Early September skirmishes turned this week into full-scale “currency wars”, to use Brazil’s terminology. Dramatic language, but not unwarranted. The markets have taken Fed signals of preparation for further money printing as an effective attempt at a dollar devaluation, allowing the country export its deflationary pressures overseas via capital outflows to higher-yielding developing countries.

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The major developing nations, for all the arguments favouring currency revaluations of 20-25% over the next couple of years, are not going to stand idly by and watch that happen overnight. But their attempts to offset the impact of soaring local currencies and attendant asset bubbles merely floods local economies with cash at a time when fighting inflation — not deflation — is their priority. Brazil has raised the red flag, but the likes of Turkey and Taiwan are also registering fears about the impact of another bout of US monetary pump priming. Meantime, the gloves are off in the US-China yuan row; possible trade measures are being invoked in DC; and there is little chance of cooler heads prevailing this side of the US mid-term elections. This story will run.

What’s certain is the G20 finance meeting in South Korea on Oct 22 has significant work to do. Next week the battle lines are already drawing up at the Asia-Europe summit in Brussels (and China’s PM Wen and Japan’s PM Kan both travel) and then the annual IMF/G7 meetings in DC. The key US September payrolls report on Friday, for good measure, may be the deciding data set for the Fed to pull the trigger on QEII. And also meeting next Thursday is the Bank of England, itself back in a QE frame of mind if you listened this week to one of its policymakers Adam Posen  

But apart from a sliding dollar and rampaging emerging markets, the most interesting development this week was the steep euro climb in the face of some severe credit/debt/banking scares in Dublin and even Lisbon. Although the FX market focus is clearly on the Fed and interest rate differentials (rate futures are showing a yawning gap between US and euro zone interest rates over the next year or two) the euro rise a remarkable turnaround from the Spring  when every sovereign debt wobble led to existential euro lunges.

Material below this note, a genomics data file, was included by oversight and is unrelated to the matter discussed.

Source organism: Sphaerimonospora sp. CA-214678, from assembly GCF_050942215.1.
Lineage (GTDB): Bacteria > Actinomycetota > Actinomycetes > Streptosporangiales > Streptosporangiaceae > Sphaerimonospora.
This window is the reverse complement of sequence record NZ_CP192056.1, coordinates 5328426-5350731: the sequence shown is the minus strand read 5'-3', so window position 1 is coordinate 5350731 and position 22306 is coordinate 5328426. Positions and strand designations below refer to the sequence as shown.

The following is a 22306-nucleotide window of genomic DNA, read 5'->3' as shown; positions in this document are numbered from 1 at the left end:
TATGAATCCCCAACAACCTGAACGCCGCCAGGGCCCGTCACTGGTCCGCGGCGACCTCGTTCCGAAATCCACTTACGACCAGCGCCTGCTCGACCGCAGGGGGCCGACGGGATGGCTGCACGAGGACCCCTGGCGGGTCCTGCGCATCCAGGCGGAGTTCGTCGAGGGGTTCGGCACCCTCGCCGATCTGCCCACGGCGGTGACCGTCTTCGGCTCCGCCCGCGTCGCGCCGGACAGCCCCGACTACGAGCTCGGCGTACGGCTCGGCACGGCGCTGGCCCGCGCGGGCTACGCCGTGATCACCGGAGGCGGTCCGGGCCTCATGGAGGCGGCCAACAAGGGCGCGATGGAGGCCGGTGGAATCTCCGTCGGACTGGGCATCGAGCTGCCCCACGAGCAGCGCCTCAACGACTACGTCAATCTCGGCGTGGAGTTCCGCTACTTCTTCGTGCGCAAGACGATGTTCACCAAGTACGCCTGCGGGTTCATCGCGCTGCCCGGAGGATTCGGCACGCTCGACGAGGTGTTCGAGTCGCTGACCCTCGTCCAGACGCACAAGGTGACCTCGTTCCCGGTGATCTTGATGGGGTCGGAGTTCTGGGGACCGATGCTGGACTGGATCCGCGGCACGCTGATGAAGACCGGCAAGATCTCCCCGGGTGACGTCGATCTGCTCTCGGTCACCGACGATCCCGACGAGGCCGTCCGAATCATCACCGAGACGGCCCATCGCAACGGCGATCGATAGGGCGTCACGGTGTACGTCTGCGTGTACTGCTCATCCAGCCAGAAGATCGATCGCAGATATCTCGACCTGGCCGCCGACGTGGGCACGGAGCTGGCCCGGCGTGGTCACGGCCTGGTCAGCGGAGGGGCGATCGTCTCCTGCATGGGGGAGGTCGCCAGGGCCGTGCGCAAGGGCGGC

One reason for the shift is credibility in the ample EFSF rescue fund (now AAA-rated) and its ability to cope with any fallout from nasty but relatively containable debt problems like Ireland’s. The other is that the main source of sovereign debt contagion – the impact on other creditor euro zone banks – is has been dampened since the recent EU stress tests allowed local regulators to identify and isolate (and possibly merge etc?) the most exposed banks. And finally, the aggregate euro zone economic, employment and credit data remains surprisingly strong through Q3 and the ECB seems able to continue to gradually withdraw excess liquidity – in stark contrast to the Fed. The ECB meeting next Thursday will be an important sounding on its intentions going forward.